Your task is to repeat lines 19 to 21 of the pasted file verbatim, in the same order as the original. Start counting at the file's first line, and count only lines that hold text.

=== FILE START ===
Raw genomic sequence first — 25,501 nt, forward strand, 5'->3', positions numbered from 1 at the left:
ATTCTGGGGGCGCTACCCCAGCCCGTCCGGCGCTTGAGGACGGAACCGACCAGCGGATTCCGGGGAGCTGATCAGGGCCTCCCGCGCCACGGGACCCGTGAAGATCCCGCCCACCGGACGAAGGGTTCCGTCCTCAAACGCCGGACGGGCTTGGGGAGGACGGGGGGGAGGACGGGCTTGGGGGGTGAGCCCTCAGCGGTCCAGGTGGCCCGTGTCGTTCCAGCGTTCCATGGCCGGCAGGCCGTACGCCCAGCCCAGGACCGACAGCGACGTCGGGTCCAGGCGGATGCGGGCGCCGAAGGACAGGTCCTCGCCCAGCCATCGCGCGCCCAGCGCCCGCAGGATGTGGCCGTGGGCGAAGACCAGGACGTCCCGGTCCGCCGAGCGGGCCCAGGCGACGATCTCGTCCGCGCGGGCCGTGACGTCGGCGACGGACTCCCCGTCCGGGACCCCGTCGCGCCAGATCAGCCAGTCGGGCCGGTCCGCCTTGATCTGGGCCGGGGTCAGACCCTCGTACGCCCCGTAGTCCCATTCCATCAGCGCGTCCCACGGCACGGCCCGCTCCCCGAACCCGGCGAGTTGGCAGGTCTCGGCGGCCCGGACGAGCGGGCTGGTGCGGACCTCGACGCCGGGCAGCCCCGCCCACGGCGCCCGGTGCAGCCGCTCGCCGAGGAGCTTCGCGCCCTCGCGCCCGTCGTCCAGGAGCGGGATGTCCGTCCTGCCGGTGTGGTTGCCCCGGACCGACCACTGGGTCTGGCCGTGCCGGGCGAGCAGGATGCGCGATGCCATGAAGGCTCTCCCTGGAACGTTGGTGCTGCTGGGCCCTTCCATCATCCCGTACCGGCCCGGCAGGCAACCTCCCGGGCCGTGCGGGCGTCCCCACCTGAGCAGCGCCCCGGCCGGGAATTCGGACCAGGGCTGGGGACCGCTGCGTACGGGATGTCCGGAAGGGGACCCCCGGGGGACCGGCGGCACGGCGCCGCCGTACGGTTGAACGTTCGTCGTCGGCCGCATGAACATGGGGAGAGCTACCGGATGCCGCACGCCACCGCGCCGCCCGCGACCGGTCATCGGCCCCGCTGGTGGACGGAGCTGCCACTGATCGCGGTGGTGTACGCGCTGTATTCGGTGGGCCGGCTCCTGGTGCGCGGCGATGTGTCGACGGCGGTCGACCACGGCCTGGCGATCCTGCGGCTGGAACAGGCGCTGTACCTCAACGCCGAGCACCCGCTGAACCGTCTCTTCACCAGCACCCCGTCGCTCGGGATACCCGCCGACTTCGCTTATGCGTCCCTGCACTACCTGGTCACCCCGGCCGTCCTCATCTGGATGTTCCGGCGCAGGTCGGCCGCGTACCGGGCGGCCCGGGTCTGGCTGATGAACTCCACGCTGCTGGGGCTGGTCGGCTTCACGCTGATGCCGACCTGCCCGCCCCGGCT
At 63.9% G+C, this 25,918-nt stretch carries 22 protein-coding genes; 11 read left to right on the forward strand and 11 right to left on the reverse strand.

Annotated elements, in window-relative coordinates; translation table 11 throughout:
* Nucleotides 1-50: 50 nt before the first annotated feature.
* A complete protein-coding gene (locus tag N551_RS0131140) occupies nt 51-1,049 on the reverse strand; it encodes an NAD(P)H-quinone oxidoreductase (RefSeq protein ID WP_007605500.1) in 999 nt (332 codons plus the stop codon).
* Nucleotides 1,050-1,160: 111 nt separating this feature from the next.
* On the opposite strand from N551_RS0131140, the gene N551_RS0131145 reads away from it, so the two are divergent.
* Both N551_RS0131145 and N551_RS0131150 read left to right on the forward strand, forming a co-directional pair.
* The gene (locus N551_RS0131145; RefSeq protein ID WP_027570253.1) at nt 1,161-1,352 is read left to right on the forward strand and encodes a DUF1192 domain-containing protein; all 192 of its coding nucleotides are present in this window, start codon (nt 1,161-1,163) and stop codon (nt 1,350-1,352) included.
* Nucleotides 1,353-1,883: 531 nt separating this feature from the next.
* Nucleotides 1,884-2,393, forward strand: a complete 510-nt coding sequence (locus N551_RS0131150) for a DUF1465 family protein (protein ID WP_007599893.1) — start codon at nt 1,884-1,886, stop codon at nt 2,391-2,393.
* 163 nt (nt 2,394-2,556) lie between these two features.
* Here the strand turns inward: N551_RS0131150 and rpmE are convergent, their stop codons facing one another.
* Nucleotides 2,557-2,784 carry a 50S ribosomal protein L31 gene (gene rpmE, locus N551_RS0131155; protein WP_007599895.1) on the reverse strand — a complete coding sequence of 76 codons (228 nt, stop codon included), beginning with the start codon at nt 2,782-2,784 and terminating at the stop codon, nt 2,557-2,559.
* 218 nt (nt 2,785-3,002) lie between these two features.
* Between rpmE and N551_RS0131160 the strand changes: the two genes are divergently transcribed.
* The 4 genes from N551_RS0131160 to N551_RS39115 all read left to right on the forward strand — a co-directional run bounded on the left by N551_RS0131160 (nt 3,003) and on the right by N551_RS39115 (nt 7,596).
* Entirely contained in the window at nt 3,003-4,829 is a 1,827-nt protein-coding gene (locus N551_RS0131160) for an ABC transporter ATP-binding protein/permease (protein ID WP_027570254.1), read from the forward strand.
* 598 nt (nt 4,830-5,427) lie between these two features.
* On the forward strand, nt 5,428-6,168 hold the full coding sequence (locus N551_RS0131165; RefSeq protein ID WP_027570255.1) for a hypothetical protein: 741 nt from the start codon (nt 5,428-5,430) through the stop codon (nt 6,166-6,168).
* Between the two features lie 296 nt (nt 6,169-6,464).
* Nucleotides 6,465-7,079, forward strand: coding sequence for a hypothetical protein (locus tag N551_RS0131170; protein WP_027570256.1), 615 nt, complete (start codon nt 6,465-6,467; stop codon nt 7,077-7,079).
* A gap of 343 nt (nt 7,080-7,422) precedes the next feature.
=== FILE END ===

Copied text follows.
* Entirely contained in the window at nt 3,003-4,829 is a 1,827-nt protein-coding gene (locus N551_RS0131160) for an ABC transporter ATP-binding protein/permease (protein ID WP_027570254.1), read from the forward strand.
* 598 nt (nt 4,830-5,427) lie between these two features.
* On the forward strand, nt 5,428-6,168 hold the full coding sequence (locus N551_RS0131165; RefSeq protein ID WP_027570255.1) for a hypothetical protein: 741 nt from the start codon (nt 5,428-5,430) through the stop codon (nt 6,166-6,168).